Exercise : The Tourist Gaze

Read the first chapter of The Tourist Gaze . Core resources :Urry_TouristGaze.pdf

Write a 200-word reflective commentary about its relevance to documentary photography.

The growth of travel and tourism has led to easy access to previously inaccessible places . Holidaying is a leisure pursuit , not an everyday experience . The tourist gaze is defined as the expectations of tourists , who having been sold the ‘dream holiday’ , expect indigenous people to behave in a preconceived manner and are seeking exciting and culturally different experiences. The tourist gaze evolves , it changes over time and differs between social groups. It is also dependant on the experiences of the observer and how far it differs from their normality. What might be defined as normal in one society may well be considered perverse in another.

Whilst benefitting financially local communities are faced with the prospect of appeasing tourism , their cultural way of life reduced to a stereotypical ideal expected of them. I am sure I am not alone in having been to a ‘staged’ performance of some sort whilst on a foreign holiday , camera at the ready to record the event. What can be seen and experienced as a tourist is frequently restricted and controlled by holiday companies , local regulations , and even by the situation of the hotel. The tourist accepts these limitations and needing proof of having been there takes the expected holiday photographs , but what do they actually tell us about the reality of the place visited ?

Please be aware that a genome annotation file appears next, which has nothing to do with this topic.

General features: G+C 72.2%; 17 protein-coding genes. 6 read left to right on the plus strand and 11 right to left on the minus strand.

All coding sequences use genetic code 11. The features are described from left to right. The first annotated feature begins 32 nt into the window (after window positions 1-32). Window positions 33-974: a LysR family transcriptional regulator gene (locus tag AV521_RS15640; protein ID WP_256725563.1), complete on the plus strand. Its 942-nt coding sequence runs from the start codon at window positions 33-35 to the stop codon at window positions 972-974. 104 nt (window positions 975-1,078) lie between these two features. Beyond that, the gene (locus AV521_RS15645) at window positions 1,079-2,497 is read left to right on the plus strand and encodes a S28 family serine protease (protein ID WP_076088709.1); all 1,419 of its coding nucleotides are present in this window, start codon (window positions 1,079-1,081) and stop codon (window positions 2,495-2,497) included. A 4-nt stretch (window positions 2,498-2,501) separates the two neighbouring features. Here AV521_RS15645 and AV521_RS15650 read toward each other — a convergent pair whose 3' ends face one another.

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6 thoughts on “Exercise : The Tourist Gaze

  1. Eddy Lerp

    Since I started my BA I’ve wondered about this issue a lot. It’s surprising when you spend a lot of time in a foreign country how much different the day-to-day culture actually is compared to the sights that are laid on for tourists. Having said that, there is obviously a cultural base to what they show to visitors and is generally practiced at certain times of the year by them in festivals and religious ceremonies, so what they show tourists is really the glitzy bits of their culture, not something they themselves necessarily practice every day. Similarly their dress may be culturally significant but they don’t usually wear it these days as a matter of course; take for instance the traditional dress of a Welsh woman, great for tourists but i doubt very much that anyone wears it for real anymore. As you say, what does all this signifythis signify? A great experience to take away when you go home, some colourful pictures and a lasting memory I suppose.

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  2. Judy Bach Post author

    Yes Eddy your quite right , to understand a culture you really need to immerse yourself in it , not easily done on the annual 1 or 2 week break !
    Still I have boxes of happy memories 🙂

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  3. Catherine

    It’s the same with London. All those tourists gazing at Buckingham Palace, climbing the lions in Trafalgar Square and photographing selfless with the guards on duty. The only thing I can say in my defence (having been on some of those ‘tours’ is that on some occasions it did whet my appetite to go back and be more exploratory.

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    1. Catherine

      Yes. I’ve noticed them around a lot more. Why are they more annoying somehow than tourists asking someone else to take a photo for them. Have just remembered, when were were on a tour in china some years ago my husband was taking a photo of me and some young Chinese people, including young soldiers, were watching and smiling and then the trying to edge near to get in the photo so I invited them. We must have got a photograph somewhere.

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